Little Change on Foreclosure Modifications but Subprime Loans are Back

Financial Justice Foreclosure

mortgagedeniedNew Orleans        In the US we are seven years out from the Great Recession, depending on how you count the pain and mark the scars.  Homeowners have lost their homes through 7 million foreclosures in that period.  More than 9 million homeowners are still underwater, owing more than the value of their homes now, with the banks, like vultures, still knocking on their doors even while they pay billions in penalties for their bad, which is to say criminal, misbehavior.

Meanwhile Jacob Lew, the new Treasury Secretary, amid notices that his predecessor, the Wall Street flunky, Timothy Geithner, even admitted he wished he had done a little bit more about millions of Americans that lost their homes, announced an update on the billions approved for foreclosure modifications.   Seems that of the $38 billion set aside to help these desperate homeowners there’s still $24 billion left unspent after all of these years.  I don’t want to go all Tea Party on this, but the answer to the riddle about when was the last government funded program that was unable to spent over 60% of its money in over 5 years when millions are suffering is any program to help homeowners controlled by banks pretending to help their victims.  Oh, and what was Lew’s pronouncement.  Well, damn, he’ll extend the program another year until 2016 and make a couple of small changes, none of which include finally allowing what everyone agrees is the only solution, being principal reduction.

And, if you want to buy to buy a home now and are on the wrong side of the 1%, getting a loan has been “forget about it!”   Credit evaporated a long time ago and given the setbacks in the jobs market and the general economy we could almost count the number of people with perfect credit on one hand.  Working with families for whom the dream of unblemished credit is less likely to ever be experienced than an all-expenses paid visit to Shangri-La or the chance of winning the lottery, subprime loans opened the door to home ownership at the price of a couple of extra points of interest until you could refinance and prove out.  In fact, one of the biggest obstacles to rebuilding New Orleans after Katrina and the dawn of the recession was the disappearance of a subprime loan market that could have significantly helped repopulate whole areas of the city where people were still short $20 to $40000 and with damaged credit couldn’t fill the gap.

News that there might be a return of the subprime market is something I see as a good thing.  The fact that some of the companies making the return are headquartered in Calabasas, California, the Los Angeles suburb that was the Mecca of Countrywide Mortgage, also means that some of those hotshots might be trying to sneak back through a crack in the windows as well.  But, as I used to say in one negotiating session after another during those days, our members needed these loans, we just didn’t need the predatory abuses by the brokers and many of the companies paying bonuses for loans more fiction than fact and more about coercion than credit.  The demand is real.  According to the Times,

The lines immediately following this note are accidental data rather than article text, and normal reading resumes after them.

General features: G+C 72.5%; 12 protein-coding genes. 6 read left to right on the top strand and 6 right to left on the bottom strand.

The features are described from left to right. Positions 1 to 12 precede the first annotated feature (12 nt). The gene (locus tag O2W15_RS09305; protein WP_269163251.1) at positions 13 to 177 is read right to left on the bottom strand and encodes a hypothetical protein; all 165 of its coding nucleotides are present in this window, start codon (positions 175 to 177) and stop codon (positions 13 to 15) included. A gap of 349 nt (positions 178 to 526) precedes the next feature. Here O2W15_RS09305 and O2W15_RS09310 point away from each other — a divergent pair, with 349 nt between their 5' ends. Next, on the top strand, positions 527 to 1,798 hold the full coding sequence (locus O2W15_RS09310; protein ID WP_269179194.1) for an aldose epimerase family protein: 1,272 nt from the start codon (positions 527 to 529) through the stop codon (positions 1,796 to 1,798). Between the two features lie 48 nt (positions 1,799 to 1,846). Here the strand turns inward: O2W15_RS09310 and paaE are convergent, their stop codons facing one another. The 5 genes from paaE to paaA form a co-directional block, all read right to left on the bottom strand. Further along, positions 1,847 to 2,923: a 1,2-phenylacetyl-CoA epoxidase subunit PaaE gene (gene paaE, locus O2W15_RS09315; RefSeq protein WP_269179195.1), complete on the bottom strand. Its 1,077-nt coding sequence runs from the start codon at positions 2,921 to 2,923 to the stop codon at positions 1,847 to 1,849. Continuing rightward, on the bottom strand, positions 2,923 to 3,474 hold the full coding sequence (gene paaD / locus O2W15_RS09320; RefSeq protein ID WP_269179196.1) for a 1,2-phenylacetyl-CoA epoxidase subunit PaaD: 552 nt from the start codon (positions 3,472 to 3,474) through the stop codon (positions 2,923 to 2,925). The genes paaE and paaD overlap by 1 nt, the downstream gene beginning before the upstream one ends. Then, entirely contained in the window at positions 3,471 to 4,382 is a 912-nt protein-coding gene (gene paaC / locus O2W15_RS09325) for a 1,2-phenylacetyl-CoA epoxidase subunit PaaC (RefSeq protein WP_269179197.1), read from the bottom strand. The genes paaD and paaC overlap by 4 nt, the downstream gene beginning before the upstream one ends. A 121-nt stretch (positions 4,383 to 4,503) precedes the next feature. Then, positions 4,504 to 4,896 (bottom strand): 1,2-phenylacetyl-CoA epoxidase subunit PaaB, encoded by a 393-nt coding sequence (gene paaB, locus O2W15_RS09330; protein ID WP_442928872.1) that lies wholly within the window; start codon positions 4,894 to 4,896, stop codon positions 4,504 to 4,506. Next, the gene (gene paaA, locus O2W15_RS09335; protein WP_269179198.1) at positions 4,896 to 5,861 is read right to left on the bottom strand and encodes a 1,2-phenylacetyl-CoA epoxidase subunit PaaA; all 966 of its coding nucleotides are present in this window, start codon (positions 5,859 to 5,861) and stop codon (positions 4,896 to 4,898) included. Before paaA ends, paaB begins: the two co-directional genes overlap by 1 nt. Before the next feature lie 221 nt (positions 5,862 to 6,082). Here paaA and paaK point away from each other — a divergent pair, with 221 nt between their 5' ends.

More than 12.5 million people who might have qualified for a home loan before the crash have been shut out of the market, Mark Zandi, the chief economist for Moody’s Analytics, estimates. Members of minority groups have especially suffered; blacks and Hispanics are rejected by mortgage lenders far more often than whites.

Has Treasury made note of any of this?  Are we doing anything to help lower income, working families, especially African-American and Hispanic borrowers to recover the huge losses of citizen wealth in the recession.  Oh, no way!

As one of the newly minted subprimers says,

 “If you’re self-employed, you’re hosed…If you just started a job, you’re hosed. If you get a bonus, you’re hosed. Just got a severance payment? Can’t count that. I don’t have to do a lot to be a lender. I just have to be normal.” Banks have forgotten that loans are collateralized by the home itself, he said.   Some employees of conventional banks might agree. Barry Boston, for example, recently left one of those banks for a job at Athas, frustrated by having to turn down so many perfectly fine borrowers and because of the endless paperwork involved in closing a loan. “I couldn’t stand it anymore,” he said. “The wind had been completely sucked out of my sails.”

When bankers are even disgusted with banks, how can even the head of the Treasury Department miss the memo that things have to change, and now!